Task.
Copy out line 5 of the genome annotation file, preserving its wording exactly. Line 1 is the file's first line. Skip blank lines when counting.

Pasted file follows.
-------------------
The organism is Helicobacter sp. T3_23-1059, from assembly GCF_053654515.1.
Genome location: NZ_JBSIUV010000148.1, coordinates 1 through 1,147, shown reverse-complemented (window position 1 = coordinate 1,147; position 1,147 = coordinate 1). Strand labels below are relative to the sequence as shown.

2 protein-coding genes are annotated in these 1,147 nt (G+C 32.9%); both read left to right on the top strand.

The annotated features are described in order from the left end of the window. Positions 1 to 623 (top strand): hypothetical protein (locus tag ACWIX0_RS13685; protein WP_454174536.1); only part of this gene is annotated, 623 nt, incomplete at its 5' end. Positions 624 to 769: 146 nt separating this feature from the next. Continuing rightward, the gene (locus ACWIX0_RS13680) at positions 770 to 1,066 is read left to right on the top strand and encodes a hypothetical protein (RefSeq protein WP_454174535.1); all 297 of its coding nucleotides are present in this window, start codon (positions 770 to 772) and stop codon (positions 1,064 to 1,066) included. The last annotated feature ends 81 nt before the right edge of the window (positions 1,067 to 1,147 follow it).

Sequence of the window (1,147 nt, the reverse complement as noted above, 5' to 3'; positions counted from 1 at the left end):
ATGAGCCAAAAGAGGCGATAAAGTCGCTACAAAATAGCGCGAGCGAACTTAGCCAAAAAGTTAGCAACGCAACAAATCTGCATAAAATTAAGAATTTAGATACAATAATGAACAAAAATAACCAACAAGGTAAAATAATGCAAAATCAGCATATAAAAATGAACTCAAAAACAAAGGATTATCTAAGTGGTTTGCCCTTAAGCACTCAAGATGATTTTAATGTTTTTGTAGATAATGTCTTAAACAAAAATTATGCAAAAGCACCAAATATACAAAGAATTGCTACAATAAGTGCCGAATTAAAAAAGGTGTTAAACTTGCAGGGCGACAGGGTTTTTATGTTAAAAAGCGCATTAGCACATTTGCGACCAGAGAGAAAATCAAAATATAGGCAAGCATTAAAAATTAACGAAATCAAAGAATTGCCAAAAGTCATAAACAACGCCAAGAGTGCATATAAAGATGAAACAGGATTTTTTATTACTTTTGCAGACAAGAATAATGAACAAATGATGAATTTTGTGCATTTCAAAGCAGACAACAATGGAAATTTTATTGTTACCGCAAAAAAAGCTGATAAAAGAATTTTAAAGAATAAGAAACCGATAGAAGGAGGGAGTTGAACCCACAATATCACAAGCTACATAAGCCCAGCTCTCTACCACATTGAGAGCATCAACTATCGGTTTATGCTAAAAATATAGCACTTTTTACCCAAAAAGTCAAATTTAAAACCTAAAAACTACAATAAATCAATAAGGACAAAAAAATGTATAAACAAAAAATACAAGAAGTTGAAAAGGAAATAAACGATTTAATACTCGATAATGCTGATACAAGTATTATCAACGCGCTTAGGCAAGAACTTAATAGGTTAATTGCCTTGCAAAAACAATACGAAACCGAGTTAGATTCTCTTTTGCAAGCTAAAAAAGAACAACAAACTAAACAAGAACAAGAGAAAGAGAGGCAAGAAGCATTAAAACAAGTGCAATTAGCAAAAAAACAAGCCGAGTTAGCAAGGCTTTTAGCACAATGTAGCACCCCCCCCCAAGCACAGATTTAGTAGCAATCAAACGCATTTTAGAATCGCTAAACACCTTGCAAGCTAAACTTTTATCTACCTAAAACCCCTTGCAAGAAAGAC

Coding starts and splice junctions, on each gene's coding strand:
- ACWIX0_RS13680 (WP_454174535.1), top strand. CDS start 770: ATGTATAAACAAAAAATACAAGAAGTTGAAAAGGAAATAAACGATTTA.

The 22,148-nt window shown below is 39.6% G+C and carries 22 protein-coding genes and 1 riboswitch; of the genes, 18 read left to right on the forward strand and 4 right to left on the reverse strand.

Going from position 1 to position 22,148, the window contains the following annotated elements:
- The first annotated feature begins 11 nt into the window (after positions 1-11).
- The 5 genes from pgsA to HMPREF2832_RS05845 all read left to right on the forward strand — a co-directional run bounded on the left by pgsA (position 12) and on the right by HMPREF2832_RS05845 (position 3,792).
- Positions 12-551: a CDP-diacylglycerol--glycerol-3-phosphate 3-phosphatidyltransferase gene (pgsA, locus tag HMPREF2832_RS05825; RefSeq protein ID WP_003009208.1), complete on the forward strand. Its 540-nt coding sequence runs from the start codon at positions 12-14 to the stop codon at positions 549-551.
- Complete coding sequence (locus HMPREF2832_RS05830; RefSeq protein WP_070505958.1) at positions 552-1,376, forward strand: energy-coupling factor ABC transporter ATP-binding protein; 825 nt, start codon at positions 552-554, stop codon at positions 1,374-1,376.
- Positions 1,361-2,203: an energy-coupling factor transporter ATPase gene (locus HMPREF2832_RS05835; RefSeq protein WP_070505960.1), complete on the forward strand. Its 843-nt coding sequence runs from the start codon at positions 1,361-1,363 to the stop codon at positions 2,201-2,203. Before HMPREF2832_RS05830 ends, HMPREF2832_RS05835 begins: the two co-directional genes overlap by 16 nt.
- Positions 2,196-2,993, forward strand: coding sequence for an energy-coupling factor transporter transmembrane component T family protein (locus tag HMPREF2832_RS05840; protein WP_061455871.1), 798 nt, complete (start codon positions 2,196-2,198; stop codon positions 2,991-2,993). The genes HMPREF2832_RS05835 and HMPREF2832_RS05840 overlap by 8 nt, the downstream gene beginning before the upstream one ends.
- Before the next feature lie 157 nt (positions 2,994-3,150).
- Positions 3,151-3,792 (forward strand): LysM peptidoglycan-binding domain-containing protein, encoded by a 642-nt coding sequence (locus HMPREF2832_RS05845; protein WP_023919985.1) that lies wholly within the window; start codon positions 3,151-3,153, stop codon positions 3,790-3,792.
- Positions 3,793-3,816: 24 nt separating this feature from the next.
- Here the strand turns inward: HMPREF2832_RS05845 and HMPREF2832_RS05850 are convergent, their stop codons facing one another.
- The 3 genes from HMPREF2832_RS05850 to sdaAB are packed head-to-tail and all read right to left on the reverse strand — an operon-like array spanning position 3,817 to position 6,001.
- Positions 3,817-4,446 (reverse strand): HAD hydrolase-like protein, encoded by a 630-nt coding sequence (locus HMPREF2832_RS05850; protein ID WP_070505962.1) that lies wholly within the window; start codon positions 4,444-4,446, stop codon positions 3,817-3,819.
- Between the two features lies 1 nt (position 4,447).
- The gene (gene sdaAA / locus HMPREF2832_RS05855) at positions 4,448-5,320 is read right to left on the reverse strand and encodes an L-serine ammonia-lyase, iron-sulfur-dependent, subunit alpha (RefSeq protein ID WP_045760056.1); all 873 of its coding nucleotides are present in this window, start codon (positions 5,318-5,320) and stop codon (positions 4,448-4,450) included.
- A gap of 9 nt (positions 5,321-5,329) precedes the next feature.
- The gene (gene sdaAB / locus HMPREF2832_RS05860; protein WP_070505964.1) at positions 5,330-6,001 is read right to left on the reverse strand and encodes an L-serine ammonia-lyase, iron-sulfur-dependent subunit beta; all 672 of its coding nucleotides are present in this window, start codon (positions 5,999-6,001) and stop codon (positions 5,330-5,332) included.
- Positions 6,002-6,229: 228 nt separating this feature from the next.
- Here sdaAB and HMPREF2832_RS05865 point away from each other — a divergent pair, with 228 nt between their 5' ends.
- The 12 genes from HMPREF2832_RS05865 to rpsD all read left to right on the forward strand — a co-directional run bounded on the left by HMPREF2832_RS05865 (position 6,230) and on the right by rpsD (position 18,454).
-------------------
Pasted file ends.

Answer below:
Sequence of the window (1,147 nt, the reverse complement as noted above, 5' to 3'; positions counted from 1 at the left end):